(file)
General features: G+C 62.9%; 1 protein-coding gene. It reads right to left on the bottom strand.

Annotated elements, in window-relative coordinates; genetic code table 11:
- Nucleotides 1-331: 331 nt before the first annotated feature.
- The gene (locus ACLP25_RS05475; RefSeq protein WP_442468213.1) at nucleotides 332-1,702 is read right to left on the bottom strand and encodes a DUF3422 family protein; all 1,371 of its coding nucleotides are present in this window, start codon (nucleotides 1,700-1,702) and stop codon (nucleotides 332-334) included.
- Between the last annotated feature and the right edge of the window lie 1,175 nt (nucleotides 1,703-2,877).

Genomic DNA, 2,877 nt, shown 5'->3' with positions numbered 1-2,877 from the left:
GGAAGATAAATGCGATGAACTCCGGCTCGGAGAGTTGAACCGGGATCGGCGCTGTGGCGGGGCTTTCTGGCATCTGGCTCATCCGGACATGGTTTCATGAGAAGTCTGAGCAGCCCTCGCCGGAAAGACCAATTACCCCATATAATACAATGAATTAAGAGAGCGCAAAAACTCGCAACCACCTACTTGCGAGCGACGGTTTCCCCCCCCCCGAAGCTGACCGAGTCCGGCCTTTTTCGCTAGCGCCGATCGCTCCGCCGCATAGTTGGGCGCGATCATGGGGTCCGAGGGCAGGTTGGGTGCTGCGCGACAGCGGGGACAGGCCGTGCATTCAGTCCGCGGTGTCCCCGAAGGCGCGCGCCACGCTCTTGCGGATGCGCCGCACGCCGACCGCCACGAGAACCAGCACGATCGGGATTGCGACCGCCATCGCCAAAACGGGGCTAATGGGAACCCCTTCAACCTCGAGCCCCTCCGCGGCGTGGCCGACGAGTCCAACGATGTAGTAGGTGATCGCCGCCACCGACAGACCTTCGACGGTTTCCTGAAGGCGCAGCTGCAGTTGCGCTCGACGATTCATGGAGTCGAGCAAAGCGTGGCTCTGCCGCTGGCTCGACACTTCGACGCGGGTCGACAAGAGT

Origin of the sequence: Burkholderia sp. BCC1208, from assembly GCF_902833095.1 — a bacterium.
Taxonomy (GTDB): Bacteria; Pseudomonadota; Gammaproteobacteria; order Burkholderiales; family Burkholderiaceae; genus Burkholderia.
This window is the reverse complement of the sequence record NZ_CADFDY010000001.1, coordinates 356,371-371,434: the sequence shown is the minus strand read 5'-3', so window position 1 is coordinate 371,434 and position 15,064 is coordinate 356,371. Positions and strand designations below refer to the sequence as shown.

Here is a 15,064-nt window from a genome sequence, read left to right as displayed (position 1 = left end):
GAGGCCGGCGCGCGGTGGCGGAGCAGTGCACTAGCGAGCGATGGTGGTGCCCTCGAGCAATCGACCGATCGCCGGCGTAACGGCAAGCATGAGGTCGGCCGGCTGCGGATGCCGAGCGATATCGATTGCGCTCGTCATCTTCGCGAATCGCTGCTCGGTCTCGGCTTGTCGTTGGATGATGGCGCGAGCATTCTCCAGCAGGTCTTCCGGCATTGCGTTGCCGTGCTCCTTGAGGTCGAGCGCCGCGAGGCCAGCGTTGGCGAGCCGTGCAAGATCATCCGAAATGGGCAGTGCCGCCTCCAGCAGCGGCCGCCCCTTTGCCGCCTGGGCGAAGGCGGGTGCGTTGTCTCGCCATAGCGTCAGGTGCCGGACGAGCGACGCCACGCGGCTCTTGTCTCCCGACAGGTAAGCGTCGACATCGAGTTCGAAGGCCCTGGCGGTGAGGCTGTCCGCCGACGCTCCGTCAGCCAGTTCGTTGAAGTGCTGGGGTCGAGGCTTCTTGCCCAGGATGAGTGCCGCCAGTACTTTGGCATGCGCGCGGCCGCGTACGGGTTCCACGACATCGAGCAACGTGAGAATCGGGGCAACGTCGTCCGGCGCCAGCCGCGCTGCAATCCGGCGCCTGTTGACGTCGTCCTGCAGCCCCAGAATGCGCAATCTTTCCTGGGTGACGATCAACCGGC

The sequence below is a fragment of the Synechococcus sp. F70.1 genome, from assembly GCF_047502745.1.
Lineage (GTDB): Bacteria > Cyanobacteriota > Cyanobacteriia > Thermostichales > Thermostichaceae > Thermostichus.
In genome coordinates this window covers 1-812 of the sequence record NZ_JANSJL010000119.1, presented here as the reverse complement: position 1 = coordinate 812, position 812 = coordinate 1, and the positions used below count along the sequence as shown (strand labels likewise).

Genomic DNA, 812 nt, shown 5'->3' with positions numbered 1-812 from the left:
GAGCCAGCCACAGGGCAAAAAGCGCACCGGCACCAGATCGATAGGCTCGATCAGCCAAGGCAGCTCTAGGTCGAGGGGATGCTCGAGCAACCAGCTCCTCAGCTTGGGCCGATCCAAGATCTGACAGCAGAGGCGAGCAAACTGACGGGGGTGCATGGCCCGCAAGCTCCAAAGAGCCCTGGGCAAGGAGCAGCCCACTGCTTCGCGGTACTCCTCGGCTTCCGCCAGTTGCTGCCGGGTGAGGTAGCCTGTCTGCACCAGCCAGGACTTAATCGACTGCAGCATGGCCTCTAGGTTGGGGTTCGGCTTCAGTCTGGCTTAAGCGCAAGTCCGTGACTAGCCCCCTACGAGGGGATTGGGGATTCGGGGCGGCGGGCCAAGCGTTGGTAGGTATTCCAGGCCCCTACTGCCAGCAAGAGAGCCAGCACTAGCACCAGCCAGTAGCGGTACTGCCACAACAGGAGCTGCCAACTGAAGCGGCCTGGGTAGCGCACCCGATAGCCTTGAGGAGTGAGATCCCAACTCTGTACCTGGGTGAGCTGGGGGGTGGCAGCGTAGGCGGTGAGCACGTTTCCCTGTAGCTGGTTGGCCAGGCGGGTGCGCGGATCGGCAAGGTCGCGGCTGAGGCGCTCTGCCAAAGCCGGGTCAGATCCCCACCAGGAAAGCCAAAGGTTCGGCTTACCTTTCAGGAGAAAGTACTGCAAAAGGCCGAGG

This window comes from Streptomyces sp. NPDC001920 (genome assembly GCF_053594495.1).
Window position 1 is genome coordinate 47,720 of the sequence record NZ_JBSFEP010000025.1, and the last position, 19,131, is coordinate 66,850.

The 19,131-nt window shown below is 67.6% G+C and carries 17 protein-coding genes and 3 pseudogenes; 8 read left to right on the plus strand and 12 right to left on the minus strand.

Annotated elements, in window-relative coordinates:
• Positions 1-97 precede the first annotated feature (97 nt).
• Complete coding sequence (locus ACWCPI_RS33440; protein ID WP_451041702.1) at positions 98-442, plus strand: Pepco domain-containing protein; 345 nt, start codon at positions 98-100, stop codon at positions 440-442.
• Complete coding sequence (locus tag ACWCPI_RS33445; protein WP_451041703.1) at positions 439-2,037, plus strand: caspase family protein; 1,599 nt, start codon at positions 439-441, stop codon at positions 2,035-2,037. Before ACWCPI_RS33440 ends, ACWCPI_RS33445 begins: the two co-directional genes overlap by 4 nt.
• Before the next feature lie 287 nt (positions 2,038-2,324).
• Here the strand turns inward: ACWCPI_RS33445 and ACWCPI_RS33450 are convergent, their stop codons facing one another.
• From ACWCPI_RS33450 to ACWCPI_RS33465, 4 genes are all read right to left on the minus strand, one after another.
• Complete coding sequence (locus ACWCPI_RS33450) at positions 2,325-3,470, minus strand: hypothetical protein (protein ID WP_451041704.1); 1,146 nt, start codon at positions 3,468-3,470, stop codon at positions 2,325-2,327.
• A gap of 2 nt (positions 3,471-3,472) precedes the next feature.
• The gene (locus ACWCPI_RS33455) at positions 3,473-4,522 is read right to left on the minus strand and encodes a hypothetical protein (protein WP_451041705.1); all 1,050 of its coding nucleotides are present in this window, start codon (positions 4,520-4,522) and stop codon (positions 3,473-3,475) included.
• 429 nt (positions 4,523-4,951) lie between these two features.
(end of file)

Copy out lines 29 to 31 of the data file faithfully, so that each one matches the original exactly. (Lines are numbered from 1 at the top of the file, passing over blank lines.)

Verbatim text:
• A gap of 2 nt (positions 3,471-3,472) precedes the next feature.
• The gene (locus ACWCPI_RS33455) at positions 3,473-4,522 is read right to left on the minus strand and encodes a hypothetical protein (protein WP_451041705.1); all 1,050 of its coding nucleotides are present in this window, start codon (positions 4,520-4,522) and stop codon (positions 3,473-3,475) included.
• 429 nt (positions 4,523-4,951) lie between these two features.